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Why Does Hemp Exist?

Cannabis is best known for its psychoactive effects through the THC content of the resin produced by the flowers. However, THC and the plants that produce it are illegal throughout most of the world. It’s been this way for the last 80 years.

The cannabis plant has a lot of other useful traits to offer outside of its psychoactive effects. The fibrous stems are valuable for manufacturing textiles and biodiesel, the seeds make for a rich source of nutritional protein and fatty acids, and the leaves are rich in medicinal compounds such as cannabidiol (CBD) and cannabichromene (CBC).

It was discovered shortly after the banning of THC and the plants that produce it that some species of cannabis didn’t have any psychoactive effects. These plants were later classified as “hemp” — noting that to be considered hemp, the plant had to produce less than 0.3% THC by dried weight.

Now, hemp is completely legal throughout the United States as well as most of the world. Any supplement made from hemp is considered a nutritional supplement rather than a psychoactive drug. Marijuana, in comparison, is considered a recreational drug, and its cultivation is highly restricted.

Most of the CBD supplements on the market are, therefore, manufactured from hemp in order to fit into this classification.

1. Growth Habits: Hemp vs. Marijuana

Hemp and marijuana can have similar growth habits. Both hemp and marijuana strains of Cannabis sativa tend to be very tall with thin leaves. Other forms of marijuana that come from Cannabis indica tend to be much shorter and bushier and have thicker leaves.

The main difference in growth habits between hemp and marijuana is specific to the resin produced by female flower buds. The resin on marijuana strains tends to be much thicker and stickier than hemp. This resin is where the majority of the CBD, THC, and other cannabinoids are produced.

Hemp, on the other hand, produces far less resin and will tend to accumulate valuable cannabinoids within its dark, rich leaves.

2. Chemical Composition: Hemp vs. Marijuana

The chemical composition of hemp and marijuana is the main differentiator between the two plants.

As mentioned, hemp strains are only classified as such if they produce less than 0.3% THC by dried weight. Anything over this concentration is considered marijuana.

The other cannabinoids in the plant (there are over 80) can vary substantially.

Some hemp is high in other cannabinoids such as CBC or CBG (cannabigerol), while others contain almost exclusively CBD.

3. Legality: Hemp vs. Marijuana

Hemp and marijuana have very different legal classifications.

Although this can vary a lot depending on what part of the world you’re in, in general, hemp is legal to cultivate and possess, while marijuana is illegal.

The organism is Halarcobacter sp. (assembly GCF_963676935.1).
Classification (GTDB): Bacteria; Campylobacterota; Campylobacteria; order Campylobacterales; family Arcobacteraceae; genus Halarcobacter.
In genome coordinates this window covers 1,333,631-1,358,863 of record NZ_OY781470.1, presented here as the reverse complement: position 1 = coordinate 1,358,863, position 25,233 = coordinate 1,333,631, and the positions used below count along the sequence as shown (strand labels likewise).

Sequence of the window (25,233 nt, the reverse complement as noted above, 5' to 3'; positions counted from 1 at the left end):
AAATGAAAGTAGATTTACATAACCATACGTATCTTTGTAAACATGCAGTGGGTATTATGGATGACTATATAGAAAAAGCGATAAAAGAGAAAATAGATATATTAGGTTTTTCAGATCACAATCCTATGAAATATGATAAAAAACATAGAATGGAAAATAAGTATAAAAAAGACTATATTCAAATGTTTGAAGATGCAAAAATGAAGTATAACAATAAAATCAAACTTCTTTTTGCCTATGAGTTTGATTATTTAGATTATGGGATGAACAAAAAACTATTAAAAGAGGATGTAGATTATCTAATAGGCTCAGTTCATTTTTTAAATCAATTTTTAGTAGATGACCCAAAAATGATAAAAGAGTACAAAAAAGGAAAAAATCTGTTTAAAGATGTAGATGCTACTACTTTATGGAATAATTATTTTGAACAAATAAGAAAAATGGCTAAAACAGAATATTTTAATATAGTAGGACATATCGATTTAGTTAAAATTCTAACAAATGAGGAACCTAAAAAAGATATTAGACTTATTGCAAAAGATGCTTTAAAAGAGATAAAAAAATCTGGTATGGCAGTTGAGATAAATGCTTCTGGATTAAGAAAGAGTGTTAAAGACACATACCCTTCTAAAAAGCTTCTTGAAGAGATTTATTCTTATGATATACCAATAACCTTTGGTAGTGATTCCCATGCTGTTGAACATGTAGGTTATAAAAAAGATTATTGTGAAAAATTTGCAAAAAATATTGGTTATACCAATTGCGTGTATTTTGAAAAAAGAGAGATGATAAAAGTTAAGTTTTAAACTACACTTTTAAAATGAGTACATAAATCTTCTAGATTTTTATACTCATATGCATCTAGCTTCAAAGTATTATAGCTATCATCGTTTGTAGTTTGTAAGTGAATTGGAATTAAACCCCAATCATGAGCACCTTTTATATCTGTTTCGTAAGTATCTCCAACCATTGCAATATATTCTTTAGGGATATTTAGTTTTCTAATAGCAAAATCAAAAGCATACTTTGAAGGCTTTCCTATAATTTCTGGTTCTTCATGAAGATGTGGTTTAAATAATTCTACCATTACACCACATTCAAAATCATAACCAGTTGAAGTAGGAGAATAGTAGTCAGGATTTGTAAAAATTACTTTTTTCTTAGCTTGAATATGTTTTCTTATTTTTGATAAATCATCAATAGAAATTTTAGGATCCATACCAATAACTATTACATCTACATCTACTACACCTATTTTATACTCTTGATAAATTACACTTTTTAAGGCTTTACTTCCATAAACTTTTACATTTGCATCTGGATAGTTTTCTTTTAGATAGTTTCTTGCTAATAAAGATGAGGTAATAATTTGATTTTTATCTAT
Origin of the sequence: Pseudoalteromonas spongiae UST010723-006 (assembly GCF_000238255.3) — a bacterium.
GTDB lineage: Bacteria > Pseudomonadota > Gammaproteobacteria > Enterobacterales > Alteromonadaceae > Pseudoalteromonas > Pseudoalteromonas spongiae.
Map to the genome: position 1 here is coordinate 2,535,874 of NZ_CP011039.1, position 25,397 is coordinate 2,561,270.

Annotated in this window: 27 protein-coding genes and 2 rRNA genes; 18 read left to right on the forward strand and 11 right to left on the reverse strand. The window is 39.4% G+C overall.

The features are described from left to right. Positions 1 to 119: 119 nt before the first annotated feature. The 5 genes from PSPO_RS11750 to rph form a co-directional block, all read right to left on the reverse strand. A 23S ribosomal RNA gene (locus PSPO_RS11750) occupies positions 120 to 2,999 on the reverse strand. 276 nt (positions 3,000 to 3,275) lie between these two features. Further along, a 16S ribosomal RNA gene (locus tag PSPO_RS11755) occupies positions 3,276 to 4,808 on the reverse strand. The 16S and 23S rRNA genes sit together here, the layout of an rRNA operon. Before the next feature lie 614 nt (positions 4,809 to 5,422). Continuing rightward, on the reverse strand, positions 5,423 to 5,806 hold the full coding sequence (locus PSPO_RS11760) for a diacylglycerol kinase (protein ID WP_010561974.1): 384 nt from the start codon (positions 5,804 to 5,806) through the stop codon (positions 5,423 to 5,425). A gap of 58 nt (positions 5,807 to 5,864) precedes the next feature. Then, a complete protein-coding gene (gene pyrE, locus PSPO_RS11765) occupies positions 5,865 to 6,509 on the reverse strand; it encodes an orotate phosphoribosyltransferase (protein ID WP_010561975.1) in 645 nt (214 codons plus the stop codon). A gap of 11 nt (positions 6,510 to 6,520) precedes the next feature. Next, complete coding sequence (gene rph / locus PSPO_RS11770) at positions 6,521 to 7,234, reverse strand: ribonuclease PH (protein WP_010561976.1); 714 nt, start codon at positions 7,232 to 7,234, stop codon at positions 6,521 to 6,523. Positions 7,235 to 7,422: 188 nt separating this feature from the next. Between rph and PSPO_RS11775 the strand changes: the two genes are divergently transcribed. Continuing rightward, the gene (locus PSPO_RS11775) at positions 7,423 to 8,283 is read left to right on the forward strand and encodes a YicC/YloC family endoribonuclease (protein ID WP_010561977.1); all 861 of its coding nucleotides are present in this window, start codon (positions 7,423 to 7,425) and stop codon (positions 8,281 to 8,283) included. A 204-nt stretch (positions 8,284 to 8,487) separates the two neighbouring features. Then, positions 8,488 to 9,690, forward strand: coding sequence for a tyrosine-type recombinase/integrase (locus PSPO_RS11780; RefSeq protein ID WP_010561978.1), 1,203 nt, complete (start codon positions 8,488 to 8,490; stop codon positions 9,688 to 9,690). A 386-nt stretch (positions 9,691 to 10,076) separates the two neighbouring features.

Again, this is due to the psychoactive effects of marijuana and the lack of psychoactivity in hemp.

Until recently, hemp cultivation was highly regulated by the United States Federal Government. In order to cultivate the plant, a farmer needed to send in an application and was subject to multiple levels of inspection, monitoring, and taxation.

With the release of the 2018 Farm Bill, hemp cultivation was opened up across the board. It’s now 100% legal for a farmer to choose to grow hemp on their land, as long as the plant they choose to grow produces less than 0.3% THC by weight. No more applications or government inspections are necessary.

Hemp also makes it easier for manufacturers to produce CBD products without jumping through regulatory hoops at every corner. Since hemp is now classified the same way as a vegetable, extracts made from the plant are technically considered nutritional supplements.

This is why you can now buy CBD products made from hemp plants without having to sign up for a medical marijuana program.

These laws are very similar around the world.

Best Hemp Flower Brands

Hemp flower comes in a similar form as marijuana flower. You can add them to a vape, smoke them, or use them to make your own DIY products.

Every strain is completely different in terms of flavor and effects, and strain selection changes every few months as new harvests are made available. The market is always evolving and changing as growers breed new and interesting new genetic strains.

Here are some of the best suppliers for hemp flower in the United States.

Final Thoughts: Hemp vs. Marijuana

Hemp and marijuana are very similar — in fact, they’re technically considered to be the same species.

The difference between the two lies in the chemical profile of each plant. In order to be classified as hemp, the plant needs to have less than 0.3% THC by dried weight, while anything over this concentration is classified as marijuana.

Due to the lack of THC in any meaningful amount, hemp plants are legal throughout most of the world. Nobody is getting high off hemp, so government regulators have started to loosen restrictions on the plant in recent years. For this reason, most of the CBD products available on the market are made from hemp plants instead of marijuana.